Instructional Coaching as a Catalyst for Professional Growth: A Multiple Case Study of the Coaching Relationship between Novice Teachers and Instructional Coaches

dc.contributor.committeeChairKim, Jeong H.
dc.contributor.committeeMemberCho, Jeasik
dc.contributor.committeeMemberPalmer, Dusty
dc.creatorEubank, Chrissy
dc.date.accessioned2024-01-12T17:59:41Z
dc.date.available2024-01-12T17:59:41Z
dc.date.issued2023-12
dc.description.abstractNovice teachers enter the field of education with expectations that teacher and alternative education programs have provided the knowledge and skills they will need to deliver quality instruction and run their classrooms effectively. These challenges in their first years, lead to feelings of isolation and frustration, and ultimately early-career teacher attrition. Current federal legislation suggests instructional coaching as a method for improving teacher quality, perhaps yielding a viable solution to effective professional learning for novice teachers. This multiple case study explores two relational cases, including an instructional coach and novice teacher in a professional partnership over the course of one year. Two conceptual models illustrate how the participants interact in the partnership to produce outcomes. Transformative learning theory guides the study as a theoretical lens for exploring the novice teacher’s development of new knowledge and the process of perspective shifts or transformative growth. Multiple data sources were used including semi-structured interviews with the novice teacher and the instructional coach, recorded coaching conversations, coaching logs, and classroom visit anecdotal notes provided as feedback from the coach. The findings showed the coaching relationships are complex, especially as coach’s build trust with teachers. Trust was a critical factor in how open and collaborative the novice teacher was during interactions. The findings revealed that the coach’s ability to build the relationship including building trust, offering time to collaborate, and opportunities to reflect on their practices, led to the novice teachers’ professional growth. Implications suggest that coaches need time and ability to work on the relationship as a priority in their roles. Principals are critically important as they provide the instructional leadership to empower coaches and teachers to develop strong relationships that may not only produce effective outcomes related to the teacher’s growth but address critical issues with attrition.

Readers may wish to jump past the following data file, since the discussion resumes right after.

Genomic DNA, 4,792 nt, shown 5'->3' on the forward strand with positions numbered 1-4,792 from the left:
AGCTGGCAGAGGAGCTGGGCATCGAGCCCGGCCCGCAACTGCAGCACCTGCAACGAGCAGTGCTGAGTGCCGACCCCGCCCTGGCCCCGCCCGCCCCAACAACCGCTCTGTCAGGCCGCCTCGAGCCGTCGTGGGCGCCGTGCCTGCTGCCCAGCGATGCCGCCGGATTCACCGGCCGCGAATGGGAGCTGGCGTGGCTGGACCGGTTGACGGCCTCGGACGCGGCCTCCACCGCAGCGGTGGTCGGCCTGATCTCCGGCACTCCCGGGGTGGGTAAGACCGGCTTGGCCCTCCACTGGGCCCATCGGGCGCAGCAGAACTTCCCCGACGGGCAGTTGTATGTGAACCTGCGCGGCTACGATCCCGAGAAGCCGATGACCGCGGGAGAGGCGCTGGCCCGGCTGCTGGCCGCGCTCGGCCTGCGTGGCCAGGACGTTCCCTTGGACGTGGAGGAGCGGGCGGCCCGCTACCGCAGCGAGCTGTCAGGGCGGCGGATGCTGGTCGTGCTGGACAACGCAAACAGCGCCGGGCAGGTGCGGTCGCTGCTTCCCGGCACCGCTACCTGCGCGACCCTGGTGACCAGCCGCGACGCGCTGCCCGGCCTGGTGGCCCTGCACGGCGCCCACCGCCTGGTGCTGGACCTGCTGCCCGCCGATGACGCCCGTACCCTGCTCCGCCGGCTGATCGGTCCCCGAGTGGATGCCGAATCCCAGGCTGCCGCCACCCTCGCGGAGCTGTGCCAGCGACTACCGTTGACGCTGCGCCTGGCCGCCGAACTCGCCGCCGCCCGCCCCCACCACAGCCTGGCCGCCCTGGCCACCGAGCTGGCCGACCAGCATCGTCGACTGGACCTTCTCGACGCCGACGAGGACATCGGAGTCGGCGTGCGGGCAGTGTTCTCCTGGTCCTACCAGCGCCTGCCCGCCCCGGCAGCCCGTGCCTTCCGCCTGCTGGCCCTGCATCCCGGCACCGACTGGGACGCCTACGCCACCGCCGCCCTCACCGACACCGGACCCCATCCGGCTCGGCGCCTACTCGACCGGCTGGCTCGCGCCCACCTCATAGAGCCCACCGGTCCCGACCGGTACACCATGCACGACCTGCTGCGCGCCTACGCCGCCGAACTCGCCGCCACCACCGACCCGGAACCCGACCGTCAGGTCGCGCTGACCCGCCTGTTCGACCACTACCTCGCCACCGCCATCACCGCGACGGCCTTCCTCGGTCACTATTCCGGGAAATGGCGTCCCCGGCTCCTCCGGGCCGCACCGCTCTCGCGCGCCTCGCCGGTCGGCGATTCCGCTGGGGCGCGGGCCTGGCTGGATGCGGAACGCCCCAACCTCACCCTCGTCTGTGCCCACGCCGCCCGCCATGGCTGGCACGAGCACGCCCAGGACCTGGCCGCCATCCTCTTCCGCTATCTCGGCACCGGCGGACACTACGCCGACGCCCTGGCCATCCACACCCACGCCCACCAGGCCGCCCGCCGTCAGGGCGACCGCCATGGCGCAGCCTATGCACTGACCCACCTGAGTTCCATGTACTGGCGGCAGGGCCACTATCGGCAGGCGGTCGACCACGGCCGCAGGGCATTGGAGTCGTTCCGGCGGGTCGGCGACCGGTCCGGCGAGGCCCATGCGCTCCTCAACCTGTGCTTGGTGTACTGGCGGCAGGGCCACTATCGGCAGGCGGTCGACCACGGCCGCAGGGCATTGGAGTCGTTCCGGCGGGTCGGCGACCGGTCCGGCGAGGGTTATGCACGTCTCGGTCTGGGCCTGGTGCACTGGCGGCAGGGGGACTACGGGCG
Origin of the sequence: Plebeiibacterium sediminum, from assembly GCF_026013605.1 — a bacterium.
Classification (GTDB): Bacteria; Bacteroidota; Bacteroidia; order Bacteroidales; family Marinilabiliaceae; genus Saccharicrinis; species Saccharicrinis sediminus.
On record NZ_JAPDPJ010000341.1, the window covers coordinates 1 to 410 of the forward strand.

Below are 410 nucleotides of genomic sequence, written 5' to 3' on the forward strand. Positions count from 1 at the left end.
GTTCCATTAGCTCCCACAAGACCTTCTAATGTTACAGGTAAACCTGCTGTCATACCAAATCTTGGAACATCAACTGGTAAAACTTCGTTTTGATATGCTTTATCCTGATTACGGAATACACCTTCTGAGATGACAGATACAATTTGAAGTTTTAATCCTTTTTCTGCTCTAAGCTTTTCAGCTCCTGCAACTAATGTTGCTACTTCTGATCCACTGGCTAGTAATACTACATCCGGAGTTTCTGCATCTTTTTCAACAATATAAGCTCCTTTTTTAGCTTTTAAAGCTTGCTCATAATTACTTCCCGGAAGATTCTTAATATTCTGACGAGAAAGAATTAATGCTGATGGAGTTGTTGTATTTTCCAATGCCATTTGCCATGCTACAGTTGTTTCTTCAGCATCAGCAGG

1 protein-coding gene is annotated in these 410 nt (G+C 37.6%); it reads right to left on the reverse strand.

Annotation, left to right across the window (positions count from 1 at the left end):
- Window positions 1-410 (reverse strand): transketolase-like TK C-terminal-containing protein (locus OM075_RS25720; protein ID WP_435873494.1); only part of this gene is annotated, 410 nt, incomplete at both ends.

dc.description.abstractEmbargo status: Restricted until 01/2027. To request the author grant access, click on the PDF link to the left.
dc.format.mimetypeApplication/pdf
dc.identifier.urihttps://hdl.handle.net/2346/97463
dc.language.isoen
dc.rights.availabilityRestricted until 01/2027.
dc.subjectinstructional coaching
dc.subjectnovice teachers
dc.subjecttransformation
dc.subjectprofessional growth
dc.subjectcoaching relationship
dc.titleInstructional Coaching as a Catalyst for Professional Growth: A Multiple Case Study of the Coaching Relationship between Novice Teachers and Instructional Coaches
dc.typeDissertation
thesis.degree.departmentCurriculum and Instruction
thesis.degree.disciplineCurriculum Studies/Teacher Education
thesis.degree.grantorTexas Tech University
thesis.degree.levelDoctoral
thesis.degree.nameDoctor of Philosophy

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